US quandary: Can it supply arms to both China and Taiwan?
The Reagan administration is wrestling with a politico- military decision it inherited from the Carter administration: arms sales to Taiwan. A related, though less urgent, decision is whether to sell arms to the People's Republic of China.
Taiwan urgently needs a replacement for its aging F-100 fighter planes, which make up nearly one-fourth of its combat aircraft. It would love to have the F- 16, a single-seat fighter used by the United States Air Force and its European allies. But it would probably settle for the FX, a place that as yet exists only as a concept. The three related questions the new administration must decide, experienced observers of the east Asian scene say, are:
* What kind of a military relationship, if any, to have with the People's Republic of China. Should this relationship include the sale of arms and, if so , what arms?
* Whether to sell Taiwan the FX or the F-16 in the face of Peking's determined opposition.
* Whether to combine a military relationship with the mainland with arms sales to Taiwan.
There does not appear to be any great hurry on the question of a mility relationship with the People's Republic of China. The new administration has said it wants friendly relations with Peking, and Mr. Reagan appears to share many of Peking's perceptions regarding the aggressive intent of the Soviet Union. The Carter administration went as far as approving the sale of dual-use technology -- applicable, that is, in both military and civilian fields -- to Peking. But although a number of items have been talked about, no sale has yet been actually consummated.
The Taiwanese government wants a decision on the fighter question as soon as possible. It expects the Reagan administration to be warmer to it than the Carter administration was, and it has friends on Capitol Hill on whom it relies to press its case. But can Washington make a decision on arms for Taiwan without considering the kind of military relationship it wants with Peking?
The People's Republic will most certainly and most vigorously oppose any arms sales to Taiwan as a violation of the agreement setting up full diplomatic relations between Washington and Peking. Washington disagrees with this interpretation, but it must know that the type, the amount, and the manner in which arms sales are made to Taiwan will heavily affect its relations with Peking. And relations with Peking, in turn, have a bearing on the overall balance of power between the United States and the Soviet Union.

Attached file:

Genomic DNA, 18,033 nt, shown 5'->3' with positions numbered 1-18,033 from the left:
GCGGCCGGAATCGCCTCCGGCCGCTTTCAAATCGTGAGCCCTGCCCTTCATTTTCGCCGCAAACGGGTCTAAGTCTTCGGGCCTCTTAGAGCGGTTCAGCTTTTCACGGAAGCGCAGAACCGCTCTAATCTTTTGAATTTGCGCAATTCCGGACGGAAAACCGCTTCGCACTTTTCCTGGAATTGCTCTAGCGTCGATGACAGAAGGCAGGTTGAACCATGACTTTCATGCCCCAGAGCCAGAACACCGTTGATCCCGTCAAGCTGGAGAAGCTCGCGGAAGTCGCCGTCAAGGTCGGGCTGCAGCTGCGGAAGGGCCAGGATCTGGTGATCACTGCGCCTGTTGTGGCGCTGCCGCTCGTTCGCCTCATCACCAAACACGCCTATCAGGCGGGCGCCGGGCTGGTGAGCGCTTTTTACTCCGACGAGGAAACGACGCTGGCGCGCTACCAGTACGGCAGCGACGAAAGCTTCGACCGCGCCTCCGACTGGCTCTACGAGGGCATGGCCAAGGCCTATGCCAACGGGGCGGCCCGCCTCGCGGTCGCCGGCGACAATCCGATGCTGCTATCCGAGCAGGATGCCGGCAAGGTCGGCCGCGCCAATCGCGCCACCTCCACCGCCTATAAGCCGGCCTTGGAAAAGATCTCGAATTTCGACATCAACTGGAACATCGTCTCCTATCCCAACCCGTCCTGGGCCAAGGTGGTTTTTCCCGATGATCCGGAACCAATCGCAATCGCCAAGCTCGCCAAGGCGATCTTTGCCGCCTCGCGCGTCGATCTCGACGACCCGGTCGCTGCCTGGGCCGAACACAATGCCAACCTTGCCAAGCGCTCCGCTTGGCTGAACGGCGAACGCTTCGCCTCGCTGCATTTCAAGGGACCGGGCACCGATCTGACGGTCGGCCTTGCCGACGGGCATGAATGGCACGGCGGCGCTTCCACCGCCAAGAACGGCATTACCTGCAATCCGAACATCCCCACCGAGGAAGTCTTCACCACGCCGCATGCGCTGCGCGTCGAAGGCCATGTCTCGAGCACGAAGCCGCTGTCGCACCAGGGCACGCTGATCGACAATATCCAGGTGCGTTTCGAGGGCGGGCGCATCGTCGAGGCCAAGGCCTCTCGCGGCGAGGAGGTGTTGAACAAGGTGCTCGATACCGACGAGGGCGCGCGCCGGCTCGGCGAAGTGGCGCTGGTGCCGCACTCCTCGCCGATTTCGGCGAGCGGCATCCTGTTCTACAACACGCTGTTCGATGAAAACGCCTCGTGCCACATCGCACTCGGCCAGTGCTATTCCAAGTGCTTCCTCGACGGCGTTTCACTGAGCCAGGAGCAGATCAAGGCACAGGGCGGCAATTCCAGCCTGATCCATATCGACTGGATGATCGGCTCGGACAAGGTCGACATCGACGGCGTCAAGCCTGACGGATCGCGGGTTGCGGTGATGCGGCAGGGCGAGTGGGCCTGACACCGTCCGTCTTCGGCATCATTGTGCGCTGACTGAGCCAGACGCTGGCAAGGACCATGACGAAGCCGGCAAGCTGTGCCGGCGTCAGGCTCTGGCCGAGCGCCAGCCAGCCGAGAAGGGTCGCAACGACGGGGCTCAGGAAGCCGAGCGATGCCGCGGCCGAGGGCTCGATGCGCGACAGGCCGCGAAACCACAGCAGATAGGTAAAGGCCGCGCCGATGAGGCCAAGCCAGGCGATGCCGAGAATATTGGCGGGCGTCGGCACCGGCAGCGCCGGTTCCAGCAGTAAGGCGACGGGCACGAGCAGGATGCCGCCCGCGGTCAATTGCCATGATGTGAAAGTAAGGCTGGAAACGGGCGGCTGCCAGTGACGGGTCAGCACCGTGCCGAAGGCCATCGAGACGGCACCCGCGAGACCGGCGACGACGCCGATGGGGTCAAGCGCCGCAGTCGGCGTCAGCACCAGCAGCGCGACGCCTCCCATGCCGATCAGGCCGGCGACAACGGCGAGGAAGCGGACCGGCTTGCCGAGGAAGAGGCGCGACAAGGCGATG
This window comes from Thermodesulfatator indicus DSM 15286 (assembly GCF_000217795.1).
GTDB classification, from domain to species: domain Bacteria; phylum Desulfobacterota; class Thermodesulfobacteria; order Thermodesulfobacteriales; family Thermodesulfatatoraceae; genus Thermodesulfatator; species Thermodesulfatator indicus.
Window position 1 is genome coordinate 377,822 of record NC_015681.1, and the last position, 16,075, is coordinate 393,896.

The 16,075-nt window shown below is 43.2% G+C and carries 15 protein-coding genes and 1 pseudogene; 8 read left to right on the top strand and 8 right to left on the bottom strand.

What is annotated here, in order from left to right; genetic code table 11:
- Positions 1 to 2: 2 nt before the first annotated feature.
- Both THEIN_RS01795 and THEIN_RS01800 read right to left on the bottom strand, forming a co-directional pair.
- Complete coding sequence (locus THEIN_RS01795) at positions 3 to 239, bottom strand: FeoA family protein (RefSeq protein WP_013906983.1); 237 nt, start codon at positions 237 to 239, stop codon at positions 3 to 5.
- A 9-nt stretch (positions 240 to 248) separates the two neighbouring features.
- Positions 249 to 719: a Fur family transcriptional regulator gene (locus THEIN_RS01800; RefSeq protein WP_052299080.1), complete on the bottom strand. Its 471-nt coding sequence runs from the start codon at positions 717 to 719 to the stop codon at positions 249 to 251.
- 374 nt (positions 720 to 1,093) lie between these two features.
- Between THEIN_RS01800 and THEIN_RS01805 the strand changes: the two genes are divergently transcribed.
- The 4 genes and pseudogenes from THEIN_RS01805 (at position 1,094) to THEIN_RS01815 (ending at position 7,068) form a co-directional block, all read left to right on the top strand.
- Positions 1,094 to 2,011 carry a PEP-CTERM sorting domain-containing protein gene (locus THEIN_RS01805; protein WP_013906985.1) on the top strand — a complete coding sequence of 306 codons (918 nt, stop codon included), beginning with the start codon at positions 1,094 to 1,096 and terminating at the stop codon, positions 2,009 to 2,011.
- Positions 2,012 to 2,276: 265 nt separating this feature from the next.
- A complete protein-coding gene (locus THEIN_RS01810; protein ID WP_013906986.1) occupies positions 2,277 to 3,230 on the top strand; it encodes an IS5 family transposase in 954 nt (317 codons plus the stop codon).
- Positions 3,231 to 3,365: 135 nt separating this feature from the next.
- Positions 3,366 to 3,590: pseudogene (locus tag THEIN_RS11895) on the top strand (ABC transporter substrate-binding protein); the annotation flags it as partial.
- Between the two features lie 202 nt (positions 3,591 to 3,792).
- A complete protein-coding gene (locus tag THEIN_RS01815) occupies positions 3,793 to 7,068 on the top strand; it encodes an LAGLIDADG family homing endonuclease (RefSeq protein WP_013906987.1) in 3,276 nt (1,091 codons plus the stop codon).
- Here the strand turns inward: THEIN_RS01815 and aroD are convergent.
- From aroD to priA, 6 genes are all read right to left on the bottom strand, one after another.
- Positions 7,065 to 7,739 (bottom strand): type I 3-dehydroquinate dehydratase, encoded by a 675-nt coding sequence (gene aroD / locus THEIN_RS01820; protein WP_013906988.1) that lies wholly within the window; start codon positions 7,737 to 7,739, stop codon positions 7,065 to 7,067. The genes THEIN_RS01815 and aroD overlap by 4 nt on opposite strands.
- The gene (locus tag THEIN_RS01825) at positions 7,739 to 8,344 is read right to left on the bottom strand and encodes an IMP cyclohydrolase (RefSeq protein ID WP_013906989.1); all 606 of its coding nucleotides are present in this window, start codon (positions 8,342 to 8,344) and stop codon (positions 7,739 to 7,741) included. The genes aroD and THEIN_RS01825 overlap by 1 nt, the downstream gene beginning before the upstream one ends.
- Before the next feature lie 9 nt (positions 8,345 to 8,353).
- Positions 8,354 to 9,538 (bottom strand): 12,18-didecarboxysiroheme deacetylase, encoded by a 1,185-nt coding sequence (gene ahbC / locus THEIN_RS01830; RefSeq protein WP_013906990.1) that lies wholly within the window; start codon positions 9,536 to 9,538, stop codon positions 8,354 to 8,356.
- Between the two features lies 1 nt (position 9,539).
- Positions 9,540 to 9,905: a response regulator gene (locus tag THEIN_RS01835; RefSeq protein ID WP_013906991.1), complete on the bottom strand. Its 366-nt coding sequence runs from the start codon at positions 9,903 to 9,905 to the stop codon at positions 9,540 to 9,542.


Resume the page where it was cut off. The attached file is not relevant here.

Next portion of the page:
Such are the political implications. There are commercial implications as well: The most urgent item on Taiwan's long shopping list of military hardware is a replacement for the F- 100s.
A decision will have to be made between the F-16 (which the US is apparently ready to supply to South Korea) and the FX, a replacement for the F-5 so-called freedom fighter. The FX is still in the planning stage, but the idea is that it would be a less expensive alternative to the $10 million F-16.
Assurance of sales to Taiwan would enable the winner of the FX contract to tool up for a production line that could turn out up to 500 planes. Billions of dollars are at stake.
"We prefer to have the F-16," said government spokesman James Soong. A Defense Department spokesman, Maj. Gen. Chen Kan-Wei, said his department prefers either the F- 16 or the F-18 (made by the Navy), but that "either the [ less powerful] F-16-J-79 or the F-5G will be good enough."
Taiwan already co-produces the F-5G under agreement with Northrup, turning out one or two per month.
Presumably a co-production agreement could be reached regarding the F-5G as well. On the other hand, even with the J-79 engine, the F-16 might be considered a more prestigious aircraft, and for that reason perhaps more vigorously opposed by Peking. Spokesmen for the Taiwanese government point out that both the F-5G and F-16-J-79 are strictly defensive. But Peking does not buy this argument and so, in making its final choice, Washington must also consider which aircraft will be more acceptable, or less unacceptable, to Peking.
Thus despite the commercial implications, in the end the decision must be a political one.